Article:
Beijing is currently spending a lot of time and energy on space exploration, which could destroy U.S. capabilities there. According to a report presented by the U.S.-China Economic and Security Review Commission, China’s burgeoning space weapons program has been specifically designed to undermine American C5IST capabilities in the event of a conflict between the two countries. The report is set to be published by The Washington Times next month.
“China is pursuing a broad and robust array of counterspace capabilities, which includes direct-ascent anti-satellite missiles, co-orbital anti-satellite systems, computer network operations, ground-based satellite jammers and directed energy weapons,” the report reads.
The report in a nut-shell
Keeping in mind Chinese military’s overall anti-access/area denial (A2/AD) doctrine, these counterspace capabilities are aimed at countering U.S. conventional superiority by shoring up its network-centric warfare muscle. The 2015 report reiterates this line of thinking:
The PLA assesses that U.S. satellites are critical to the United States’ ability to sustain combat operations globally. PLA analysis of U.S. military operations states that “destroying or capturing satellites and other sensors will deprive an opponent of initiative on the battlefield and [make it difficult] for them to bring their precision-guided weapons into full play.”
The report further reveals that China has continued the development and testing of ground-based, medium-range SC-19 ballistic missile and the Dong Neg-2, a high-earth orbit interceptor. The Dong Neg-2 is expected to enter services in the next five to ten years, and when it happens, it will raise China’s profile as a new player in the space race.
In 2007, China tested its space capabilities by destroying a defunct weather satellite. And only last year, Beijing tested a missile-fired anti-satellite kill vehicle while disguising it as a ballistic missile defense test. Moreover, China’s nuclear arsenal has inherent anti-satellite capabilities, according to the report.
China’s space and cyber-capabilities
As of now, China is developing several different space-based weapons systems which are comprised of a satellite armed with a weapon such as a fragmentation device, explosive charge, radio frequency weapon, jammer, kinetic energy weapon or a robotic arm. Keeping in view its cyber-capabilities, Beijing will deploy its cyber-warriors and cyber-weapons to disable U.S. communications in space in the event of war by trying “to conduct computer network attacks against U.S. satellites and ground-based facilities that interact with U.S. satellites,” according to the report. And if the attack meets its objectives, it will give China a huge advantage over the U.S.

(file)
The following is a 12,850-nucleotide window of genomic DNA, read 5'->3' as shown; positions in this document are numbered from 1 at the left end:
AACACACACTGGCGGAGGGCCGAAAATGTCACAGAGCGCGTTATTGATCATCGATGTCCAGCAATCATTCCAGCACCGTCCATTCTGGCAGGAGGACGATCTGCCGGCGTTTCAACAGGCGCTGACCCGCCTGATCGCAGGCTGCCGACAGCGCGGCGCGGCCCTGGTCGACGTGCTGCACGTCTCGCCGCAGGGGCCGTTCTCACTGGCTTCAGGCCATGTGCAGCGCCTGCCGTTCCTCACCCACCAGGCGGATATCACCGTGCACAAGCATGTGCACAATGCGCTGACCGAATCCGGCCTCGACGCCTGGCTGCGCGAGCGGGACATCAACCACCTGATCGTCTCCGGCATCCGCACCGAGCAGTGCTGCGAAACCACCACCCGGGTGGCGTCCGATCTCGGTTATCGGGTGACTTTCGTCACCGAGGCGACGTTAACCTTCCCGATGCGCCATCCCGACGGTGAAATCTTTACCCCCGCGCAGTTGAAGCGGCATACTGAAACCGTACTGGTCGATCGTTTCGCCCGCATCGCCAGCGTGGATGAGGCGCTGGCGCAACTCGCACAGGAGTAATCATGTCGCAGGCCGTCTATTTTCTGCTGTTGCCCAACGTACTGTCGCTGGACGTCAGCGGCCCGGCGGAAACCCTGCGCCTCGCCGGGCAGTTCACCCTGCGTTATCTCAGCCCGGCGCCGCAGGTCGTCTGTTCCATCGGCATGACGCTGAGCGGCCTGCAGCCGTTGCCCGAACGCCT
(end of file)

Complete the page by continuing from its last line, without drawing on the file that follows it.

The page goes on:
If China is able to access a satellite’s controls, it will allow it to damage or destroy the satellite, manipulate transmissions or access its capabilities. According to Chinese analysts, the United States is heavily reliant upon its satellites for a major chunk of its intelligence gathering and communication mechanism, which is why it is obvious to see China investing so much money into developing and improving its anti-satellite capabilities.
Earlier this year, Frank Kendall, the Under Secretary of Defense for Acquisition, Technology and Logistics, admitted that the situation with the U.S.’s technological edge in the space domain is very bad, largely due to recent work done by China and Russia in shaping their respective anti-satellite capabilities. Washington is very concerned about Chinese and Russian capabilities that could seriously undermine the USA’s ability to coordinate missions on a global level.
Budget cuts – the biggest threat to U.S.
However, the greatest threat to the U.S. in the space domain does not necessarily come from China; its roots can be traced within its own borders. Across-the-board budget cuts mean that the U.S. is struggling to invest as heavily in its space program as China and Russia are.
Furthermore, all U.S. military satellites are not equally vulnerable to Chinese ASAT attempts. The substantial range of orbital altitude is from 1,000 kilometers to 36,000 kilometers, which means that China will not find it easy to attack most U.S. military satellites. Moreover, China, at this point in time, has very limited satellite tracking capabilities due to the fact that these capabilities are on the ground.
Thus, reliance on alternate platforms means that China will always be hard-pressed to obtain the desired results from an anti-satellite operation against the U.S.